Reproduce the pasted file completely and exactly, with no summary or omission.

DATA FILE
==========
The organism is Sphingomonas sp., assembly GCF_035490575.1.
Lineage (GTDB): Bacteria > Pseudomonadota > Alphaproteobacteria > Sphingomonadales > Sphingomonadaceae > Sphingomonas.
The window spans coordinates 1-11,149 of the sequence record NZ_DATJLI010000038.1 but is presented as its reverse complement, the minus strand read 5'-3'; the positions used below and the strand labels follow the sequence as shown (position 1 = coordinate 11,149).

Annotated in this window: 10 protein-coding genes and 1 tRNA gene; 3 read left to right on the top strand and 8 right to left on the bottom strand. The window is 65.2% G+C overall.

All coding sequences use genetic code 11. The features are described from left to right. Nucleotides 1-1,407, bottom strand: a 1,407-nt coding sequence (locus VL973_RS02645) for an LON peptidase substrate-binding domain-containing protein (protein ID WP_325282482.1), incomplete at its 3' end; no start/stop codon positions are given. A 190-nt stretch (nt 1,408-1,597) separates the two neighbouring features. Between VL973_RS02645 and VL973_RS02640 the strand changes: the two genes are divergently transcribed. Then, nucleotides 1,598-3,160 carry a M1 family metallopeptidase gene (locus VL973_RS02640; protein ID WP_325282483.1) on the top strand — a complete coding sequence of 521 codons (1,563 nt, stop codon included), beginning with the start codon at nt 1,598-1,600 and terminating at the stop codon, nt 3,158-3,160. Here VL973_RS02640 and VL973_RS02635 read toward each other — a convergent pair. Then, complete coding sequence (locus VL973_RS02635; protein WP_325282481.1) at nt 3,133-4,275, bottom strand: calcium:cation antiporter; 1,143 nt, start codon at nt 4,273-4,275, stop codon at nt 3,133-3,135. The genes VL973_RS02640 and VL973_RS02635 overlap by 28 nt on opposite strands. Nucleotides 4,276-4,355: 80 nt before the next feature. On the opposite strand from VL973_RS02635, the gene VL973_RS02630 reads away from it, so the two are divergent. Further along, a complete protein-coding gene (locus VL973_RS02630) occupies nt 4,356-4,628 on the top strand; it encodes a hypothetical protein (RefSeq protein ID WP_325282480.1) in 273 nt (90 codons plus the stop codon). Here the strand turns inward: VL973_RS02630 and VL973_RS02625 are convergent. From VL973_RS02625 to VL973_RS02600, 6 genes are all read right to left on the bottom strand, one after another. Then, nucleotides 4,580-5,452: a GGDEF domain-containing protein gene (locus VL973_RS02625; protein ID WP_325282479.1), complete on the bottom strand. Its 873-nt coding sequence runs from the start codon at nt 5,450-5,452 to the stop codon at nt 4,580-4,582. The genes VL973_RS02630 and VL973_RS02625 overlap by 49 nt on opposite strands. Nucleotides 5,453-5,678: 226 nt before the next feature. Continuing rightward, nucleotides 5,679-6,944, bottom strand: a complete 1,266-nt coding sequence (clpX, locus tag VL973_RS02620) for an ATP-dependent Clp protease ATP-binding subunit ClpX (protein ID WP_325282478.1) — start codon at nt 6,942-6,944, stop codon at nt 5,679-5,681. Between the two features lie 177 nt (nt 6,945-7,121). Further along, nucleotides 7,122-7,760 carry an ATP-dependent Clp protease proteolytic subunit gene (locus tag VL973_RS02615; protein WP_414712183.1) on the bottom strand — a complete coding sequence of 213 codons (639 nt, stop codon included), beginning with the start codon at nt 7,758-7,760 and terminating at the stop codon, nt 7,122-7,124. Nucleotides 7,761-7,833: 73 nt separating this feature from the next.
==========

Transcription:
The organism is Sphingomonas sp., assembly GCF_035490575.1.
Lineage (GTDB): Bacteria > Pseudomonadota > Alphaproteobacteria > Sphingomonadales > Sphingomonadaceae > Sphingomonas.
The window spans coordinates 1-11,149 of the sequence record NZ_DATJLI010000038.1 but is presented as its reverse complement, the minus strand read 5'-3'; the positions used below and the strand labels follow the sequence as shown (position 1 = coordinate 11,149).

Annotated in this window: 10 protein-coding genes and 1 tRNA gene; 3 read left to right on the top strand and 8 right to left on the bottom strand. The window is 65.2% G+C overall.

All coding sequences use genetic code 11. The features are described from left to right. Nucleotides 1-1,407, bottom strand: a 1,407-nt coding sequence (locus VL973_RS02645) for an LON peptidase substrate-binding domain-containing protein (protein ID WP_325282482.1), incomplete at its 3' end; no start/stop codon positions are given. A 190-nt stretch (nt 1,408-1,597) separates the two neighbouring features. Between VL973_RS02645 and VL973_RS02640 the strand changes: the two genes are divergently transcribed. Then, nucleotides 1,598-3,160 carry a M1 family metallopeptidase gene (locus VL973_RS02640; protein ID WP_325282483.1) on the top strand — a complete coding sequence of 521 codons (1,563 nt, stop codon included), beginning with the start codon at nt 1,598-1,600 and terminating at the stop codon, nt 3,158-3,160. Here VL973_RS02640 and VL973_RS02635 read toward each other — a convergent pair. Then, complete coding sequence (locus VL973_RS02635; protein WP_325282481.1) at nt 3,133-4,275, bottom strand: calcium:cation antiporter; 1,143 nt, start codon at nt 4,273-4,275, stop codon at nt 3,133-3,135. The genes VL973_RS02640 and VL973_RS02635 overlap by 28 nt on opposite strands. Nucleotides 4,276-4,355: 80 nt before the next feature. On the opposite strand from VL973_RS02635, the gene VL973_RS02630 reads away from it, so the two are divergent. Further along, a complete protein-coding gene (locus VL973_RS02630) occupies nt 4,356-4,628 on the top strand; it encodes a hypothetical protein (RefSeq protein ID WP_325282480.1) in 273 nt (90 codons plus the stop codon). Here the strand turns inward: VL973_RS02630 and VL973_RS02625 are convergent. From VL973_RS02625 to VL973_RS02600, 6 genes are all read right to left on the bottom strand, one after another. Then, nucleotides 4,580-5,452: a GGDEF domain-containing protein gene (locus VL973_RS02625; protein ID WP_325282479.1), complete on the bottom strand. Its 873-nt coding sequence runs from the start codon at nt 5,450-5,452 to the stop codon at nt 4,580-4,582. The genes VL973_RS02630 and VL973_RS02625 overlap by 49 nt on opposite strands. Nucleotides 5,453-5,678: 226 nt before the next feature. Continuing rightward, nucleotides 5,679-6,944, bottom strand: a complete 1,266-nt coding sequence (clpX, locus tag VL973_RS02620) for an ATP-dependent Clp protease ATP-binding subunit ClpX (protein ID WP_325282478.1) — start codon at nt 6,942-6,944, stop codon at nt 5,679-5,681. Between the two features lie 177 nt (nt 6,945-7,121). Further along, nucleotides 7,122-7,760 carry an ATP-dependent Clp protease proteolytic subunit gene (locus tag VL973_RS02615; protein WP_414712183.1) on the bottom strand — a complete coding sequence of 213 codons (639 nt, stop codon included), beginning with the start codon at nt 7,758-7,760 and terminating at the stop codon, nt 7,122-7,124. Nucleotides 7,761-7,833: 73 nt separating this feature from the next.